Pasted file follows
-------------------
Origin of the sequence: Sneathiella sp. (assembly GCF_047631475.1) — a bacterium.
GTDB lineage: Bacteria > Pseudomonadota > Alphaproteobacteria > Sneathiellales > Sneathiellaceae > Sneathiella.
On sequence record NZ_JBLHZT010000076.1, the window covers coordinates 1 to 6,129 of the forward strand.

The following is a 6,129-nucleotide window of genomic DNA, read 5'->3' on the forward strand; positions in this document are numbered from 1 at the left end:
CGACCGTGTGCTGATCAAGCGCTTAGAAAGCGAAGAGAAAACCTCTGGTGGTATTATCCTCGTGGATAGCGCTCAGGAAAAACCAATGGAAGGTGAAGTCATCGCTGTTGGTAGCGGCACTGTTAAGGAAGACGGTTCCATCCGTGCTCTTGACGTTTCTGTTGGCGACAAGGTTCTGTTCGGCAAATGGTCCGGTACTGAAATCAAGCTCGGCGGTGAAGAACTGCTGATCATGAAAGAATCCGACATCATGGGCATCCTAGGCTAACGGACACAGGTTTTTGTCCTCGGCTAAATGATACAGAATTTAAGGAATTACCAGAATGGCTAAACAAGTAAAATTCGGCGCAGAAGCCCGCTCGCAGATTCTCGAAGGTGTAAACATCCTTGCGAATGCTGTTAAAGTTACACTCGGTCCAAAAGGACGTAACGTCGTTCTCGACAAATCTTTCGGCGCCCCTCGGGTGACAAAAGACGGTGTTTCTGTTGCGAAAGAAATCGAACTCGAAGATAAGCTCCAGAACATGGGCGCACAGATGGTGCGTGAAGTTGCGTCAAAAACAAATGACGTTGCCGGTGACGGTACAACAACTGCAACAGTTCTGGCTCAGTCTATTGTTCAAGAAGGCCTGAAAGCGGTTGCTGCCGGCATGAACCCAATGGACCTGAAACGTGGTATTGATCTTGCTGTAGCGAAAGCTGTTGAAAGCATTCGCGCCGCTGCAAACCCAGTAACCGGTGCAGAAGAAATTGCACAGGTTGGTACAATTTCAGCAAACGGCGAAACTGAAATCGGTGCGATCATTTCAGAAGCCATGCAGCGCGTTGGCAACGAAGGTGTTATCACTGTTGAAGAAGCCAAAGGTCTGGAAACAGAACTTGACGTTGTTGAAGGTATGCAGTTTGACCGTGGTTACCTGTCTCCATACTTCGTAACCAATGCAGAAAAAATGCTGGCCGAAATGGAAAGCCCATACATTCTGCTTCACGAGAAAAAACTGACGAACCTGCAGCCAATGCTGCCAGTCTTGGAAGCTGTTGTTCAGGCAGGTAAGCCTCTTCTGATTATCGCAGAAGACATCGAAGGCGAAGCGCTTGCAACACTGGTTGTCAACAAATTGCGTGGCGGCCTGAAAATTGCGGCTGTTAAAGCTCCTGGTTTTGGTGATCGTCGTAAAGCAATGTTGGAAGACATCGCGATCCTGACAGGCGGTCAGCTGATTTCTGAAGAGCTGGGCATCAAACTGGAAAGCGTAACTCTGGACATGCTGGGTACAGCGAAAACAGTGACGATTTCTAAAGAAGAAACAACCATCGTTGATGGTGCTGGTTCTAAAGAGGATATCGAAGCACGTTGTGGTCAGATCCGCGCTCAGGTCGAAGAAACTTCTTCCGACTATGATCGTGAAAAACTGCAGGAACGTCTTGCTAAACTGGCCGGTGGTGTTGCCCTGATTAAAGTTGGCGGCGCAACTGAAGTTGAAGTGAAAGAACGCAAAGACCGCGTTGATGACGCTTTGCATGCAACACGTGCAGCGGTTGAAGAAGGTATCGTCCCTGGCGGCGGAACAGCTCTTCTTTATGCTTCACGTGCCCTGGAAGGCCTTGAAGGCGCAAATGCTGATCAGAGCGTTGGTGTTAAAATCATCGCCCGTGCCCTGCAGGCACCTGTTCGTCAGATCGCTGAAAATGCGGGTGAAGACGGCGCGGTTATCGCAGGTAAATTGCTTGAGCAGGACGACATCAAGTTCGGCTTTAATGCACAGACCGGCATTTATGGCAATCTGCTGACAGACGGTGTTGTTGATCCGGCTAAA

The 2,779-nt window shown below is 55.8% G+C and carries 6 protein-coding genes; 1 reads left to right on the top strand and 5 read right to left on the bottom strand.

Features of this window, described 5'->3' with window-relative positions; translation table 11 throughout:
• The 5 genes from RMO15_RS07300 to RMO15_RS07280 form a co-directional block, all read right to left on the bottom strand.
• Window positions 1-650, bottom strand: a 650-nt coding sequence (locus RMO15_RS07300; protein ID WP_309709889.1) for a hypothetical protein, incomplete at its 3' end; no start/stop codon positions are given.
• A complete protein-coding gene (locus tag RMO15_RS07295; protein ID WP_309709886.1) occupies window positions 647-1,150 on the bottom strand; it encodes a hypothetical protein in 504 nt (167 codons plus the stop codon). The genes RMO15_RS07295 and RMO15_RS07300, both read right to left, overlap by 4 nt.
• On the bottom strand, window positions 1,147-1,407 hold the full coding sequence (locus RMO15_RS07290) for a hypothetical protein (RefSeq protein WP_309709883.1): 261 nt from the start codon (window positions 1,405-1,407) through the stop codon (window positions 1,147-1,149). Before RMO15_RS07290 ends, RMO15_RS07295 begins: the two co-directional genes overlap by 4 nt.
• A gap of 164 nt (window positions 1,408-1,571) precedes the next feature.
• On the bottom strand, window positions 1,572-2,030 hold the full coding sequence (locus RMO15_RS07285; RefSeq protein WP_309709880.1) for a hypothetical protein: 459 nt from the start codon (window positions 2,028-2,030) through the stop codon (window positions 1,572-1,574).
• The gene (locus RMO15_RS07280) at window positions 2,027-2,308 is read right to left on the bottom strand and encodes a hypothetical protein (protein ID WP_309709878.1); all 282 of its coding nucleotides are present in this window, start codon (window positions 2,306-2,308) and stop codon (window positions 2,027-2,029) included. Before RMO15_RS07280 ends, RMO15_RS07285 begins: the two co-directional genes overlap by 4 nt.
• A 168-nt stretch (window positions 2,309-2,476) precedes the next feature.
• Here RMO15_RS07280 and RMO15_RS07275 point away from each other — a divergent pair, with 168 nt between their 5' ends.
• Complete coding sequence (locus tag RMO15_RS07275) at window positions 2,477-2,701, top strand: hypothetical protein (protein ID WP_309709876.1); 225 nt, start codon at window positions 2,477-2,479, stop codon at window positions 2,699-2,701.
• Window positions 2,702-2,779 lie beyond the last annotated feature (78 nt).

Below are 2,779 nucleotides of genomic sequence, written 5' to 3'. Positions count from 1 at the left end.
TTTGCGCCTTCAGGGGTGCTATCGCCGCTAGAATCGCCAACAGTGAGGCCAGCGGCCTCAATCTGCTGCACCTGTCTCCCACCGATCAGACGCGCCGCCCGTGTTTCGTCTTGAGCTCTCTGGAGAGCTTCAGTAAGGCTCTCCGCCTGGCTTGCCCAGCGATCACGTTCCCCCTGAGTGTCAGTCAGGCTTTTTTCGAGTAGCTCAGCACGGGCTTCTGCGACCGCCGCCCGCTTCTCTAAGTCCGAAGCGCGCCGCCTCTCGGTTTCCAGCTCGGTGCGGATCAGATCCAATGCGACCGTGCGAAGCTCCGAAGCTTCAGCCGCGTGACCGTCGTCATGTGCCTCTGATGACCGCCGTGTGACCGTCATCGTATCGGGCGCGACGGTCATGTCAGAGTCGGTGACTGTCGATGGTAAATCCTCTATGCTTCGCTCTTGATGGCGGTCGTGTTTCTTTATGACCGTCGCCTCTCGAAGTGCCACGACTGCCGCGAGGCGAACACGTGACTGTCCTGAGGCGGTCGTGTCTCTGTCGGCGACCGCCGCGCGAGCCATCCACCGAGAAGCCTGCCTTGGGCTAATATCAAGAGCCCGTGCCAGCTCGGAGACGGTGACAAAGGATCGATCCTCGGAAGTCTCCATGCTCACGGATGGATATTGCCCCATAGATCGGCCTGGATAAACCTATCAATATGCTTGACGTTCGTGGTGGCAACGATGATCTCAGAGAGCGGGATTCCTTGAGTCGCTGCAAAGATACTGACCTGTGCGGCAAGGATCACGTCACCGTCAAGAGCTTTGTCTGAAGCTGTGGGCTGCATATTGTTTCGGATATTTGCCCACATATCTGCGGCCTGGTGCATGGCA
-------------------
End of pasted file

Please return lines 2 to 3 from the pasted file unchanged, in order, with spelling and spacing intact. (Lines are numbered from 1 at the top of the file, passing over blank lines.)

GTDB lineage: Bacteria > Pseudomonadota > Alphaproteobacteria > Sneathiellales > Sneathiellaceae > Sneathiella.
On sequence record NZ_JBLHZT010000076.1, the window covers coordinates 1 to 6,129 of the forward strand.